With the basketball lockout dragging into Thanksgiving and even a partial season increasingly in doubt, networks that don't carry the NBA are trying to poach advertisers from networks that normally do.
Their sales pitches are focusing on sports programming and other entertainment options that cater to young men, according to interviews with multiple industry insiders, as well as integrated digital and social-media marketing opportunities that networks are painting as very much on the rise.
"I have three young male brands that can be a great alternative to the NBA," said Jeff Lucas, head of sales for Viacom Media Networks Music and Entertainment Group, confirming that his sales team is pitching NBA advertisers. "Business has to go on. Advertisers have to sell product. They can't just sit on the sidelines and wait."
Viacom has already "seen some ad dollars flow our way," Mr. Lucas said, though he wouldn't name specific marketers making the jump.
"Every sales team on the street has an NBA alternative plan they're pitching to advertisers," said Jeff Siegel, senior VP for global media sales at digital technology company Rovi and a former sales executive at ESPN. "I think people were holding on to money in the hope that the season would be saved. But people are more pessimistic now, and you'll start hearing more about money shifting because people have to make plans."
The lowest-hanging fruit for would-be poachers: brands that specifically need sports ratings points to market new product launches. Adidas, for example, had been slated to air an ad during NBA games of Chicago Bulls star Derrick Rose evading bull fighters for the launch of its new adiZero Rose 2 shoe. But with the NBA off the air, Adidas moved that money to pro football broadcasts, according to people familiar with the shift.
Whether the poaching efforts resonate with marketers, however, remains to be seen. ESPN, which said it's working closely with advertisers and is "prepared to re-express dollars currently committed to the NBA to other properties," is protected by a deep menu of sports programming options. Turner, whose TNT network airs NBA games, said it's moving ad dollars to platforms like TBS and Adult Swim, and will be bolstered by its share of NCAA men's college basketball tournament games in March.
But missing the start of an NBA season is one thing. NBA advertising dollars are heavily backloaded toward the second half of the season and the playoffs, so if the lockout stretches past into next year, holding on to that money will become a taller order.
"To date [ESPN and Turner] have been fairly successful in maintaining some of the spend level they would have had in NBA programming," said Bryce Townsend, CEO of Group M ESP, Group M's entertainment and sports marketing arm. "For both ESPN and Turner, as we get later into this year and into next year, it definitely becomes more challenging. You have brands that will exercise options to pull back their commitments."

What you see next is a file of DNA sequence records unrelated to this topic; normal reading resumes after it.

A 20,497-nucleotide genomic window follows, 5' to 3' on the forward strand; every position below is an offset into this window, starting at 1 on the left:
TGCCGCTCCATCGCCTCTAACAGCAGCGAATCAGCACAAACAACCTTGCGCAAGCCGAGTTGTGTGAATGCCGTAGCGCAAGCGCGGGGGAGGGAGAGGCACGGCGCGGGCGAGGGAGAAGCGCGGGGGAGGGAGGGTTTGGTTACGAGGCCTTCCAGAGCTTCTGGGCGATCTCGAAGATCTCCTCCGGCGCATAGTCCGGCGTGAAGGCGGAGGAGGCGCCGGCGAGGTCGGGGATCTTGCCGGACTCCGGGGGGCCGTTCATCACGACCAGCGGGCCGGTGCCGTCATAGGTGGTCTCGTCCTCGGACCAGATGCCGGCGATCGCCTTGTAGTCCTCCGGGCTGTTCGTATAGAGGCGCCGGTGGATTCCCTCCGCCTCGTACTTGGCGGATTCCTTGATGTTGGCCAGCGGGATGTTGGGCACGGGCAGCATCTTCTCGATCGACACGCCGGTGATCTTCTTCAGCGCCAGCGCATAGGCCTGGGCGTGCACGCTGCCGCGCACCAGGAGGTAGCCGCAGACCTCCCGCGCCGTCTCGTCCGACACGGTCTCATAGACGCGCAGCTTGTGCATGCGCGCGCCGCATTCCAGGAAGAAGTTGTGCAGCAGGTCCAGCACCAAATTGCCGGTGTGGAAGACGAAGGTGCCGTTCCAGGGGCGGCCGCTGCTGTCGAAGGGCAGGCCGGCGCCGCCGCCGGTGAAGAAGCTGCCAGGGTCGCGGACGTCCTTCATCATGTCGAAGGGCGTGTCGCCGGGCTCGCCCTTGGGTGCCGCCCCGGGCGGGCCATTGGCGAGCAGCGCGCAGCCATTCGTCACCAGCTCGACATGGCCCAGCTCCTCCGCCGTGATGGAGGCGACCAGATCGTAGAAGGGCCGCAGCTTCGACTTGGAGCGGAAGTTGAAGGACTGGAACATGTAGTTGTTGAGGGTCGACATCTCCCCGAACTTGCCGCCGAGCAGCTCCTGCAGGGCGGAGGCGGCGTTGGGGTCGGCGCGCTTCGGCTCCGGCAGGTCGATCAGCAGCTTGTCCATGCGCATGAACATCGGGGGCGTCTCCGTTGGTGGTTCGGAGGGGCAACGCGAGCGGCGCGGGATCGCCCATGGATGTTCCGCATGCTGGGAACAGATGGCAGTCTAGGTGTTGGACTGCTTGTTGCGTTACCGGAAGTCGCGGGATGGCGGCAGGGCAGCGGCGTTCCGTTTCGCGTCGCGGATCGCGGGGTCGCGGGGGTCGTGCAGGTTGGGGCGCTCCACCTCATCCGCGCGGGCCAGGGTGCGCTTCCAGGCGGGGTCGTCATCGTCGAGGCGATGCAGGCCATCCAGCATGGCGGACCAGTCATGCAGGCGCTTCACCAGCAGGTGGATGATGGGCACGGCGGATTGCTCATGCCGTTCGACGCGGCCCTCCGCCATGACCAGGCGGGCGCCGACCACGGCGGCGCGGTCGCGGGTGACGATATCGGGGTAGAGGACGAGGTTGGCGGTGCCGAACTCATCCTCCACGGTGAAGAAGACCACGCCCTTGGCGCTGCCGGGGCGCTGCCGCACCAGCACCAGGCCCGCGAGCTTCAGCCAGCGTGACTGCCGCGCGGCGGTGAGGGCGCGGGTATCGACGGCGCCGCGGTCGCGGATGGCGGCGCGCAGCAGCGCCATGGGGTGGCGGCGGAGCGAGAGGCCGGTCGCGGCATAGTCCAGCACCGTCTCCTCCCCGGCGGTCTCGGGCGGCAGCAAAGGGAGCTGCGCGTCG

Among the most likely successful poachers could be CBS, Fox and its portfolio of sports programming, NBC and its soon-to-be relaunched sports network, and Viacom Media Networks Music and Entertainment Group, which includes Spike TV, Comedy Central and MTV2.
By no means are the bottom lines of either network in peril yet, and there's no indication of an impending mass exodus of NBA advertisers. But the sales pitches are sure to continue and intensify as time goes on.
"They know there are ad dollars in play," said a top sports marketing executive who used to work with the NBA. "Right now, it's a buyers' market. The other networks have to be creative in how they're trying to provide opportunities to swing advertisers in their direction. Keep in mind that a lot of this is about trying to reach a male demographic, and there's a significant amount of content that 's no longer available.
"It makes the scatter marketplace more robust, because you've got a billion dollars of inventory now floating around," this executive added. The "scatter" market is where marketers buy ad time close to air date, as opposed to the annual "upfront" market where they make commitments ahead of time.
Christmas Day, when the NBA usually airs a full slate of big matchups on national TV, could become a turning point for advertisers and networks if it passes with no basketball, according to Mr. Townsend. "That would be a big loss," he said.
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